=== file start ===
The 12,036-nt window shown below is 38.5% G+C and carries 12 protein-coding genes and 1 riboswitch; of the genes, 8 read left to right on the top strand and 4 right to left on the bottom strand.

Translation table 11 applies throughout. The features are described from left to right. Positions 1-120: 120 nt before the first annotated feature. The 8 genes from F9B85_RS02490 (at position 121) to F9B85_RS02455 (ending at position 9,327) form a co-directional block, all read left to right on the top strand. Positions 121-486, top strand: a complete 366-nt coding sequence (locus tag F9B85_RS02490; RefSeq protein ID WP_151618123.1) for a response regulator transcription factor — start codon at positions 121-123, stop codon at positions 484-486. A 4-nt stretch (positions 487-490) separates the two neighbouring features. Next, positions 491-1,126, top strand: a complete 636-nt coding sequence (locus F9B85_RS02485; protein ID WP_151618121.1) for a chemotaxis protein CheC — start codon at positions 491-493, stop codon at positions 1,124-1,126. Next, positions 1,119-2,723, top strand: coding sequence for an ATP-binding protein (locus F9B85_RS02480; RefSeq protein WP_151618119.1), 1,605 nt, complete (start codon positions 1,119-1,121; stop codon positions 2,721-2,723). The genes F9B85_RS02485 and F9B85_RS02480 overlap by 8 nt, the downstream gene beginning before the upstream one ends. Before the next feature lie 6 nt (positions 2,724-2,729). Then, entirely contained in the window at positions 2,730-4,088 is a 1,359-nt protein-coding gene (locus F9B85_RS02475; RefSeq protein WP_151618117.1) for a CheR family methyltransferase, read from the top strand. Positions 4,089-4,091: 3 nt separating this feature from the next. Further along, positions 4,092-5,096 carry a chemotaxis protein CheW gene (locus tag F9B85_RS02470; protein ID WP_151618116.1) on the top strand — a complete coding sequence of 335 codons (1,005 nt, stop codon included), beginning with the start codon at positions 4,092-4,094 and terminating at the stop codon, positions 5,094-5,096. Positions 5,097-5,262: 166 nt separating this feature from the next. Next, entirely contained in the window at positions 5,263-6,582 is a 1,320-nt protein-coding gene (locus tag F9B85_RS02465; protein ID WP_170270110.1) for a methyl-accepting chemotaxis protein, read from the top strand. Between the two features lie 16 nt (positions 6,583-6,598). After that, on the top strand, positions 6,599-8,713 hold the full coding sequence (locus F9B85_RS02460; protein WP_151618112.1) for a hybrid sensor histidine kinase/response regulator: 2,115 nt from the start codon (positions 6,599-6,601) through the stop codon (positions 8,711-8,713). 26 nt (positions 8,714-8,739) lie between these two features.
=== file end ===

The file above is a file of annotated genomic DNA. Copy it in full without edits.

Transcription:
The 12,036-nt window shown below is 38.5% G+C and carries 12 protein-coding genes and 1 riboswitch; of the genes, 8 read left to right on the top strand and 4 right to left on the bottom strand.

Translation table 11 applies throughout. The features are described from left to right. Positions 1-120: 120 nt before the first annotated feature. The 8 genes from F9B85_RS02490 (at position 121) to F9B85_RS02455 (ending at position 9,327) form a co-directional block, all read left to right on the top strand. Positions 121-486, top strand: a complete 366-nt coding sequence (locus tag F9B85_RS02490; RefSeq protein ID WP_151618123.1) for a response regulator transcription factor — start codon at positions 121-123, stop codon at positions 484-486. A 4-nt stretch (positions 487-490) separates the two neighbouring features. Next, positions 491-1,126, top strand: a complete 636-nt coding sequence (locus F9B85_RS02485; protein ID WP_151618121.1) for a chemotaxis protein CheC — start codon at positions 491-493, stop codon at positions 1,124-1,126. Next, positions 1,119-2,723, top strand: coding sequence for an ATP-binding protein (locus F9B85_RS02480; RefSeq protein WP_151618119.1), 1,605 nt, complete (start codon positions 1,119-1,121; stop codon positions 2,721-2,723). The genes F9B85_RS02485 and F9B85_RS02480 overlap by 8 nt, the downstream gene beginning before the upstream one ends. Before the next feature lie 6 nt (positions 2,724-2,729). Then, entirely contained in the window at positions 2,730-4,088 is a 1,359-nt protein-coding gene (locus F9B85_RS02475; RefSeq protein WP_151618117.1) for a CheR family methyltransferase, read from the top strand. Positions 4,089-4,091: 3 nt separating this feature from the next. Further along, positions 4,092-5,096 carry a chemotaxis protein CheW gene (locus tag F9B85_RS02470; protein ID WP_151618116.1) on the top strand — a complete coding sequence of 335 codons (1,005 nt, stop codon included), beginning with the start codon at positions 4,092-4,094 and terminating at the stop codon, positions 5,094-5,096. Positions 5,097-5,262: 166 nt separating this feature from the next. Next, entirely contained in the window at positions 5,263-6,582 is a 1,320-nt protein-coding gene (locus tag F9B85_RS02465; protein ID WP_170270110.1) for a methyl-accepting chemotaxis protein, read from the top strand. Between the two features lie 16 nt (positions 6,583-6,598). After that, on the top strand, positions 6,599-8,713 hold the full coding sequence (locus F9B85_RS02460; protein WP_151618112.1) for a hybrid sensor histidine kinase/response regulator: 2,115 nt from the start codon (positions 6,599-6,601) through the stop codon (positions 8,711-8,713). 26 nt (positions 8,714-8,739) lie between these two features.